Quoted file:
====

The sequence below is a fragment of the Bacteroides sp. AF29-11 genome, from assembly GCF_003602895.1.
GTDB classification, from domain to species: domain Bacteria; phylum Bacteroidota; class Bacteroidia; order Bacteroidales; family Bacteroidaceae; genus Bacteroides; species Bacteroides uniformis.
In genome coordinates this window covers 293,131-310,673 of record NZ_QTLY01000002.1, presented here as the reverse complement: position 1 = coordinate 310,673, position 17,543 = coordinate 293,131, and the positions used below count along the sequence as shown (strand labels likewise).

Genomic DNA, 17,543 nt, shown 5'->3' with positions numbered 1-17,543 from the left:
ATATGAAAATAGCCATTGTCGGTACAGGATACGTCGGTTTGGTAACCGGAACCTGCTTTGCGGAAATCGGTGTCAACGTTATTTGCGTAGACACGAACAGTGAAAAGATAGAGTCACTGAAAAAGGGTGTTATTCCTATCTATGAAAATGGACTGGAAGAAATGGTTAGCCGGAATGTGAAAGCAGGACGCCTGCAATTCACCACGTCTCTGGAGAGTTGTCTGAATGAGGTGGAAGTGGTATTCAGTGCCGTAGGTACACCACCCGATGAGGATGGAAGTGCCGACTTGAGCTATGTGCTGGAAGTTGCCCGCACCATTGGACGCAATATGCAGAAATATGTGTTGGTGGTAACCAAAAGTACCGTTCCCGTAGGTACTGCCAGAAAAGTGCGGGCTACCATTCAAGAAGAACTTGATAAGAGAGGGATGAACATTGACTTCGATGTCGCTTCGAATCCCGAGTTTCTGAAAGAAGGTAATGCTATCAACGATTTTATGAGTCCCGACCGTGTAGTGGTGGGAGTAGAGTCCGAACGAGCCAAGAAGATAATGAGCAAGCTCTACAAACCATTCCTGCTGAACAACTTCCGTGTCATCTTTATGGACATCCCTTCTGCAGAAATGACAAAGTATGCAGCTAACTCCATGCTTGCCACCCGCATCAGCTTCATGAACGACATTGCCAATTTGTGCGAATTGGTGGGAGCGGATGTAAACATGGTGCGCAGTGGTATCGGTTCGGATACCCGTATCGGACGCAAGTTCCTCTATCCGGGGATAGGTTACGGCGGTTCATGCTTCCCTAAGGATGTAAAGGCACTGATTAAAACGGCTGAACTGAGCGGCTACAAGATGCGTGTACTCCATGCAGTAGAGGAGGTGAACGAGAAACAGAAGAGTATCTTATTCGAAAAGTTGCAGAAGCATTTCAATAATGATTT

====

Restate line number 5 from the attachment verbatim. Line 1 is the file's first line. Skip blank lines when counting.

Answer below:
ATATGAAAATAGCCATTGTCGGTACAGGATACGTCGGTTTGGTAACCGGAACCTGCTTTGCGGAAATCGGTGTCAACGTTATTTGCGTAGACACGAACAGTGAAAAGATAGAGTCACTGAAAAAGGGTGTTATTCCTATCTATGAAAATGGACTGGAAGAAATGGTTAGCCGGAATGTGAAAGCAGGACGCCTGCAATTCACCACGTCTCTGGAGAGTTGTCTGAATGAGGTGGAAGTGGTATTCAGTGCCGTAGGTACACCACCCGATGAGGATGGAAGTGCCGACTTGAGCTATGTGCTGGAAGTTGCCCGCACCATTGGACGCAATATGCAGAAATATGTGTTGGTGGTAACCAAAAGTACCGTTCCCGTAGGTACTGCCAGAAAAGTGCGGGCTACCATTCAAGAAGAACTTGATAAGAGAGGGATGAACATTGACTTCGATGTCGCTTCGAATCCCGAGTTTCTGAAAGAAGGTAATGCTATCAACGATTTTATGAGTCCCGACCGTGTAGTGGTGGGAGTAGAGTCCGAACGAGCCAAGAAGATAATGAGCAAGCTCTACAAACCATTCCTGCTGAACAACTTCCGTGTCATCTTTATGGACATCCCTTCTGCAGAAATGACAAAGTATGCAGCTAACTCCATGCTTGCCACCCGCATCAGCTTCATGAACGACATTGCCAATTTGTGCGAATTGGTGGGAGCGGATGTAAACATGGTGCGCAGTGGTATCGGTTCGGATACCCGTATCGGACGCAAGTTCCTCTATCCGGGGATAGGTTACGGCGGTTCATGCTTCCCTAAGGATGTAAAGGCACTGATTAAAACGGCTGAACTGAGCGGCTACAAGATGCGTGTACTCCATGCAGTAGAGGAGGTGAACGAGAAACAGAAGAGTATCTTATTCGAAAAGTTGCAGAAGCATTTCAATAATGATTT